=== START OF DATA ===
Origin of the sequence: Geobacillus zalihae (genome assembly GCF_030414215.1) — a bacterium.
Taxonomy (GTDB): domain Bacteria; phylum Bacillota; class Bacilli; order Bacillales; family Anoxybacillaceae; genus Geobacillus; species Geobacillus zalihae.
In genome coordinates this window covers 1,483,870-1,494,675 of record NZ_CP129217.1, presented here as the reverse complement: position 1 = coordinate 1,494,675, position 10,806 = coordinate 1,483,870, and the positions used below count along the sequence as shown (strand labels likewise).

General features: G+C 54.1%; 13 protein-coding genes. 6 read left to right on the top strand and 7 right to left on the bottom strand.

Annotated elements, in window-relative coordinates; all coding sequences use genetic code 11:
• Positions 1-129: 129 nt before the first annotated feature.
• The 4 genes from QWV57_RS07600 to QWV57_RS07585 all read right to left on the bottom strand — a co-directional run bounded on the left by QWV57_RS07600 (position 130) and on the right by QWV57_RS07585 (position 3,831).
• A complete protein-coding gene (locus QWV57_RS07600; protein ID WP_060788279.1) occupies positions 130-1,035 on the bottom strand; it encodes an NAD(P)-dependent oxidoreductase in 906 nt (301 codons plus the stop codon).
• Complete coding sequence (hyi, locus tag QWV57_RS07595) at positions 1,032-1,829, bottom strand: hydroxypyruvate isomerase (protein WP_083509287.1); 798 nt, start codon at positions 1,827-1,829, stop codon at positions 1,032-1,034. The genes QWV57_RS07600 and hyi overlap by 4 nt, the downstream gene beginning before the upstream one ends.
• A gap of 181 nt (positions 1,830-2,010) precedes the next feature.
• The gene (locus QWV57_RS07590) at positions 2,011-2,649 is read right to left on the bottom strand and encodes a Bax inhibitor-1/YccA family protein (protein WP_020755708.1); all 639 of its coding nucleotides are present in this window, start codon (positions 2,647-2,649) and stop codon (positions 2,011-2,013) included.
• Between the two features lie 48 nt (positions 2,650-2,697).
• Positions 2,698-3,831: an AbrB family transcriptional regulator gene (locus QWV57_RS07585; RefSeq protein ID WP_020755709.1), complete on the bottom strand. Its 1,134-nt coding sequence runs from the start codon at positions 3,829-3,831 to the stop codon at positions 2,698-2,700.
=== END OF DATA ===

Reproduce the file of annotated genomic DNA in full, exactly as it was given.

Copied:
Origin of the sequence: Geobacillus zalihae (genome assembly GCF_030414215.1) — a bacterium.
Taxonomy (GTDB): domain Bacteria; phylum Bacillota; class Bacilli; order Bacillales; family Anoxybacillaceae; genus Geobacillus; species Geobacillus zalihae.
In genome coordinates this window covers 1,483,870-1,494,675 of record NZ_CP129217.1, presented here as the reverse complement: position 1 = coordinate 1,494,675, position 10,806 = coordinate 1,483,870, and the positions used below count along the sequence as shown (strand labels likewise).

General features: G+C 54.1%; 13 protein-coding genes. 6 read left to right on the top strand and 7 right to left on the bottom strand.

Annotated elements, in window-relative coordinates; all coding sequences use genetic code 11:
• Positions 1-129: 129 nt before the first annotated feature.
• The 4 genes from QWV57_RS07600 to QWV57_RS07585 all read right to left on the bottom strand — a co-directional run bounded on the left by QWV57_RS07600 (position 130) and on the right by QWV57_RS07585 (position 3,831).
• A complete protein-coding gene (locus QWV57_RS07600; protein ID WP_060788279.1) occupies positions 130-1,035 on the bottom strand; it encodes an NAD(P)-dependent oxidoreductase in 906 nt (301 codons plus the stop codon).
• Complete coding sequence (hyi, locus tag QWV57_RS07595) at positions 1,032-1,829, bottom strand: hydroxypyruvate isomerase (protein WP_083509287.1); 798 nt, start codon at positions 1,827-1,829, stop codon at positions 1,032-1,034. The genes QWV57_RS07600 and hyi overlap by 4 nt, the downstream gene beginning before the upstream one ends.
• A gap of 181 nt (positions 1,830-2,010) precedes the next feature.
• The gene (locus QWV57_RS07590) at positions 2,011-2,649 is read right to left on the bottom strand and encodes a Bax inhibitor-1/YccA family protein (protein WP_020755708.1); all 639 of its coding nucleotides are present in this window, start codon (positions 2,647-2,649) and stop codon (positions 2,011-2,013) included.
• Between the two features lie 48 nt (positions 2,650-2,697).
• Positions 2,698-3,831: an AbrB family transcriptional regulator gene (locus QWV57_RS07585; RefSeq protein ID WP_020755709.1), complete on the bottom strand. Its 1,134-nt coding sequence runs from the start codon at positions 3,829-3,831 to the stop codon at positions 2,698-2,700.